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Ehrenpokal der Luftwaffe (Honor Goblet of the Luftwaffe)

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    Manfred Meurer (8 September 1919 – 22 January 1944) was a German Luftwaffe military aviator during World War II, a night fighter ace credited with 65 aerial victories claimed in 130 combat missions m...
  • Gustav Rödel (1915 - 1995)
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  • Georg Dörffel (1914 - 1944)
    GEDCOM Note gefallen; Schlachtflieger, beim1005. Einsatz nördl. von Rom abgeschossen, Ritterkreuz am 21.08.1941, Eichenlaub am 14.04.1943 Georg Dörffel (27 July 1914 – 26 May 1944) was a highly dec...
  • Ludwig Becker (1911 - 1943)
    Robert-Ludwig Becker (22 August 1911 – 26 February 1943) was a German Luftwaffe military aviator during World War II, a night fighter ace credited with 44 aerial victories claimed in 165 combat missi...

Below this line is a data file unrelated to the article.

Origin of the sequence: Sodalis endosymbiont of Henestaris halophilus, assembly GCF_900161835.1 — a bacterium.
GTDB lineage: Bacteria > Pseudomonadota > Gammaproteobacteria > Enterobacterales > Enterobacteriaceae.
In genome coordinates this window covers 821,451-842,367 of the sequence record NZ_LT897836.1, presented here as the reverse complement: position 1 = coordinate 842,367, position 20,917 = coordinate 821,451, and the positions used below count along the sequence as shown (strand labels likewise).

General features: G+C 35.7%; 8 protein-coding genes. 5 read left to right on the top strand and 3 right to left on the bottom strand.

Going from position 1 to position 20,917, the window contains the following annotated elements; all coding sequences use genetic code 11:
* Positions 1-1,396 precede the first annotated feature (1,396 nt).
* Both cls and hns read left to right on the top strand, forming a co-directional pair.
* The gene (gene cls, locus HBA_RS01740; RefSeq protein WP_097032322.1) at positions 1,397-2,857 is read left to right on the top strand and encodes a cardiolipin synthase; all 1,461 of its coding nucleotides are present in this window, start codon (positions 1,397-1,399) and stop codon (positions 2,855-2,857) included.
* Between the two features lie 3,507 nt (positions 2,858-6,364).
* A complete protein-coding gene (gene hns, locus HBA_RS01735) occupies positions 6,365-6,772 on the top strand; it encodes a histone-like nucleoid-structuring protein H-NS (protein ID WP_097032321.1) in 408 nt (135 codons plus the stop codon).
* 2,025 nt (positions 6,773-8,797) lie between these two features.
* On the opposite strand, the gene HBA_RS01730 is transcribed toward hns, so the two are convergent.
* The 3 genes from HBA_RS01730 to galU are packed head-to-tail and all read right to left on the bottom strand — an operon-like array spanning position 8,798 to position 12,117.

• Bruno Dilley (1913 - 1968)

The Ehrenpokal der Luftwaffe (Honor Goblet of the Luftwaffe) was a Luftwaffe award established on 27 February 1940 by Reichsmarschall Hermann Göring, the Reich Minister of Aviation and Commander-in-Chief of the Luftwaffe. It was officially known as the Ehrenpokal "für Besondere Leistung im Luftkrieg", or Honor Goblet "For Special Achievement in the Air War". The award was given only to flying personnel (pilots and aircrew). Recipients' named were published in the periodical Ehrenliste der Deutschen Luftwaffe (Honor List of the German Air Force). German archives indicate that approximately 58,000 were given "on paper", but only 13–15,000 goblets were actually awarded according to the records. The first airman to receive the goblet was Oberstleutnant Johann Schalk on 21 August 1940.

The award was made to aircrew who had already been awarded the Iron Cross First Class but whose performance was not considered to merit the German Cross or Knight's Cross of the Iron Cross. It was replaced by the Luftwaffe Honour Roll Clasp in January 1944.

The actual goblet was produced in two materials, fine silver (German: Feinsilber) or also in German Silver (German: Alpaka) or Nickel silver. The size is about 200 mm tall x 100 mm in diameter. The goblet was produced in two pieces which were fitted together into one unit. The obverse depicts two eagles in mortal combat, while the reverse bears an Iron Cross in high relief. Oak leaves and acorns adorn the stem. The legend "Für Besondere Leistung im Luftkrieg" are formed into the base.